Green tea is made using the leaves of the Camellia Sinensis plant.
Leaves from this tea plant are also used to make:
  • Matcha
  • White tea
  • Oolong tea
  • Pu-erh tea  
  • Black tea. 
The difference of the tea is made after the harvest.
At Sorate we specialize in Japanese green tea. We have 10 kinds of green  teas and 4 kinds of matcha, thanks to the expertise of our farmers in working the leaves.
 
Japanese green teas contain high concentrations of amino acids that lend an umami flavor to the tea. A tea drinker may sometimes want an astringent taste and at other times desires a smooth, aromatic blend.
 
Below is a guide to familiarize you with the range of possibilities, presenting enough information about the kinds of teas we stock and the kind of taste each has, so that the best tea can be selected for the mood or occasion.
 
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GYOKURO KARIGANE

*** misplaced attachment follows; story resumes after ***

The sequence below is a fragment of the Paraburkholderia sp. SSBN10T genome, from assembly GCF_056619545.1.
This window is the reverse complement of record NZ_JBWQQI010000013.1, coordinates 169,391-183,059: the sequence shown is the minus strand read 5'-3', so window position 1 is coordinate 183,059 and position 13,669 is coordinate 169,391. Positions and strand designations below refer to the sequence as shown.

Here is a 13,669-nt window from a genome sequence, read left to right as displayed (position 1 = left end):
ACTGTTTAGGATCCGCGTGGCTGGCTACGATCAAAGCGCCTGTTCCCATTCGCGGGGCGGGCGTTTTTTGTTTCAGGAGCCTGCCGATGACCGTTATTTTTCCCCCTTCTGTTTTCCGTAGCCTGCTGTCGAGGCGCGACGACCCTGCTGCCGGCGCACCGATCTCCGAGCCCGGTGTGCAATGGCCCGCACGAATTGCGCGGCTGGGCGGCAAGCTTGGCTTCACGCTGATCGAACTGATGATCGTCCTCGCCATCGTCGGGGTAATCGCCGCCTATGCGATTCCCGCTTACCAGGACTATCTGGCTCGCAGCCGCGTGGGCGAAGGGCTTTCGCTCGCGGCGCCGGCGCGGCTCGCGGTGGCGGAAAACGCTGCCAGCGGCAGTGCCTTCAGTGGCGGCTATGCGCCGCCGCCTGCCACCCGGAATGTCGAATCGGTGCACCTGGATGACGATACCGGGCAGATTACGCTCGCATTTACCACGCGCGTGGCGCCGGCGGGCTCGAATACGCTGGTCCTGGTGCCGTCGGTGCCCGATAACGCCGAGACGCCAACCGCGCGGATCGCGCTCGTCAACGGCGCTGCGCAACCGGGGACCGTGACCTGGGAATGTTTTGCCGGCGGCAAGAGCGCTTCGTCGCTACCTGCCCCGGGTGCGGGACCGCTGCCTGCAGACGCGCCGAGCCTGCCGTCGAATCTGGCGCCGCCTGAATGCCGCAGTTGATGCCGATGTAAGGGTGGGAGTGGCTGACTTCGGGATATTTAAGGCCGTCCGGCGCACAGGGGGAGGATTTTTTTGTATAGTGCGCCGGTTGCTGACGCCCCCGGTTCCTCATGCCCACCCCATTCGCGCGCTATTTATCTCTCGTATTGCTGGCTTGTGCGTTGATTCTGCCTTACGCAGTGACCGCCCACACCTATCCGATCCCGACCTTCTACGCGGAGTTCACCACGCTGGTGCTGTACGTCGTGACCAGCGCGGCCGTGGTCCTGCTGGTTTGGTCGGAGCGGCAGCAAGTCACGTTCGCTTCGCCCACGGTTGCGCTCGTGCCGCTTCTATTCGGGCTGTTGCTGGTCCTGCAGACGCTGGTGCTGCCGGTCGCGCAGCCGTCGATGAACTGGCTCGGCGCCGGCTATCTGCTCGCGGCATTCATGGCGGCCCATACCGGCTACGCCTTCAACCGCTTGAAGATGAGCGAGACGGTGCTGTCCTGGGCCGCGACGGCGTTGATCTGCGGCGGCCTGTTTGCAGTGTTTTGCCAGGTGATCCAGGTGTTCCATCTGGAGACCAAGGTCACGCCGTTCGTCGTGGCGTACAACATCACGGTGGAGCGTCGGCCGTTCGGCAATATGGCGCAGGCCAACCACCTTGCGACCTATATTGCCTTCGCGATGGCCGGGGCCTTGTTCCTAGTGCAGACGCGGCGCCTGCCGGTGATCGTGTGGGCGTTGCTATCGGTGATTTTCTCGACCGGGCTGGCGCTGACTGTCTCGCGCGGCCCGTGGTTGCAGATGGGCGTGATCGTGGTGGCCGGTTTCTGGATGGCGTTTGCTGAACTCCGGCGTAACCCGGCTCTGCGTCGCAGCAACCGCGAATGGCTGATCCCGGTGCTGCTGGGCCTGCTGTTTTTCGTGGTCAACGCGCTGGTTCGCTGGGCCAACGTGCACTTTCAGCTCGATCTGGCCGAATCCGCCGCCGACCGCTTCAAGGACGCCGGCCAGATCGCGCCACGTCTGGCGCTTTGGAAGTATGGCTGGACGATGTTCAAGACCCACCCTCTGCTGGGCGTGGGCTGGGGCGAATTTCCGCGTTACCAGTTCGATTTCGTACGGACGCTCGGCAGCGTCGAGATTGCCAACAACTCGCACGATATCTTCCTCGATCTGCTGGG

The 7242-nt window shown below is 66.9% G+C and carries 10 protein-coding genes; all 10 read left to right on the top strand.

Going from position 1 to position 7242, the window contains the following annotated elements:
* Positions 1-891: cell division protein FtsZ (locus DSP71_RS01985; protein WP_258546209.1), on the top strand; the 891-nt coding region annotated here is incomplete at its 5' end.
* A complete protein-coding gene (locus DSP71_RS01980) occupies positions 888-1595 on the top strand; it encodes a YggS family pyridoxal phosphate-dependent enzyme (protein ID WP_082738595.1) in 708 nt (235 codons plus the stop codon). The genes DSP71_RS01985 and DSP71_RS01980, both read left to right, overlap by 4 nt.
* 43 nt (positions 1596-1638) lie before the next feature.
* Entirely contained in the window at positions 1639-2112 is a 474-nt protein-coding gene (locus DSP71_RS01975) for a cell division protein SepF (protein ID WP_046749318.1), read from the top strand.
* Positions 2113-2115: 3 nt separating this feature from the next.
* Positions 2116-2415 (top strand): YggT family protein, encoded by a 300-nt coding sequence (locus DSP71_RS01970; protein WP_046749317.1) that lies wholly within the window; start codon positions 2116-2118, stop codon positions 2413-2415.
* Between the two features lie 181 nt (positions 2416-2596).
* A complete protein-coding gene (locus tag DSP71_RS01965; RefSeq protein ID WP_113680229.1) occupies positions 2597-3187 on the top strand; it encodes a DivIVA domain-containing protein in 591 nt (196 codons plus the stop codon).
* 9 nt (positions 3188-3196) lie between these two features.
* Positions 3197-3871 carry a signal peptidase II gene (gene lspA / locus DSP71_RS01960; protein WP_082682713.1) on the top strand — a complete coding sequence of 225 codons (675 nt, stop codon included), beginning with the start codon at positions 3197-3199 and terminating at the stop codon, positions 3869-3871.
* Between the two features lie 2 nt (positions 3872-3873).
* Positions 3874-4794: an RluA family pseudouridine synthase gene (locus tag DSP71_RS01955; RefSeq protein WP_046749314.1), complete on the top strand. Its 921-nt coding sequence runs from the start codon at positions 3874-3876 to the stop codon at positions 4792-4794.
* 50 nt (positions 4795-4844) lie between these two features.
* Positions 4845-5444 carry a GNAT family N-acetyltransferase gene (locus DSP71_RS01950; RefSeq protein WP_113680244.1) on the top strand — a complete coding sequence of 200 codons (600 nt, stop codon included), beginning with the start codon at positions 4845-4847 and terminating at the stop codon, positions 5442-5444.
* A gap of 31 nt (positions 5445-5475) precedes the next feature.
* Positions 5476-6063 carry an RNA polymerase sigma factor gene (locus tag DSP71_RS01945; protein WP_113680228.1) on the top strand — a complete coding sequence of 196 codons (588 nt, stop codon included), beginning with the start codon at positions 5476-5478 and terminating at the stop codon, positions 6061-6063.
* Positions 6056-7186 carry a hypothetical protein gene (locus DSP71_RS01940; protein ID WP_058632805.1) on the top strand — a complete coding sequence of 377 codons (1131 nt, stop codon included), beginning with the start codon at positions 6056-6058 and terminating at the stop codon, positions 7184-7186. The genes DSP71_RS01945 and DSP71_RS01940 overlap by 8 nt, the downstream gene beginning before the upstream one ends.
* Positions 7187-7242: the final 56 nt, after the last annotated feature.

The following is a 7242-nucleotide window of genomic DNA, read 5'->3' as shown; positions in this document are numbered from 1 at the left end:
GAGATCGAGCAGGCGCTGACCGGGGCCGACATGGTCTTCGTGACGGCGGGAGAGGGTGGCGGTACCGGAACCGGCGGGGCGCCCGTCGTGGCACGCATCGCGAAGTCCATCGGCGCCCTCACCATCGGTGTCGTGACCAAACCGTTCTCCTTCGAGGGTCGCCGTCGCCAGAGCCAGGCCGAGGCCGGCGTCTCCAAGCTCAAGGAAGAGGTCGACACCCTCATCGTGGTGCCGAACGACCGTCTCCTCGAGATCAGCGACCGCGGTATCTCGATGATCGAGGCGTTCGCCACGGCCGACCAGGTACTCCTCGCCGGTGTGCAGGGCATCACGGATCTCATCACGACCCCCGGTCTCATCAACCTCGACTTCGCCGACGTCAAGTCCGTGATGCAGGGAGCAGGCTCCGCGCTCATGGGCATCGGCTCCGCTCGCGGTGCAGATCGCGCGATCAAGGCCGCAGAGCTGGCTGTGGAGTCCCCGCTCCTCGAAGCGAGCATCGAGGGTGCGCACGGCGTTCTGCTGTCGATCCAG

GYOKURO KARIGANE:
This specialty Karigane is made from the stems of Gyokuro. These stems only account for about 5 to 10% of all tea leaves so only a limited amount of Gyokuro Karigane can be produced each year.
The stems and veins of premium Gyokuro leaves, give this Superior tea a unique and delicately sweet flavor. Gyokuro itself has the most Niacin (vitamin B3) than any other Japanese tea.

 

Genmaicha

GENMAICHA:
Genmaicha derives its name from the Japanese word for "brown rice", The soaked and steamed brown rice is roasted and popped, and is mixed with Sencha. The rice adds a slightly nutty taste. 
Genmaicha has a low caffeine content, making it a suitable tea for children and elderly people.

 

HOJICHA:
Hojicha is produced by roasting bancha or sencha over a high heat, resulting in brownish leaves imbued with a savory fragrance. 
The tea leaves are roasted in a roasting pan and then immediately cooled. Through roasting, caffeine is changed directly from a solid to a gaseous state and the Hojicha becomes less bitter. 
 
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SENCHA FUKAMUSHI SUPERIOR:
Sencha is the most frequently drunk and well-known variety of green tea. It is made according to the most common processing methods, whereby the leaves are steamed and rolled to produce crude tea. The flavors that distinguish sencha are a delicate sweetness and a mild astringency. Sencha is high in vitamin C.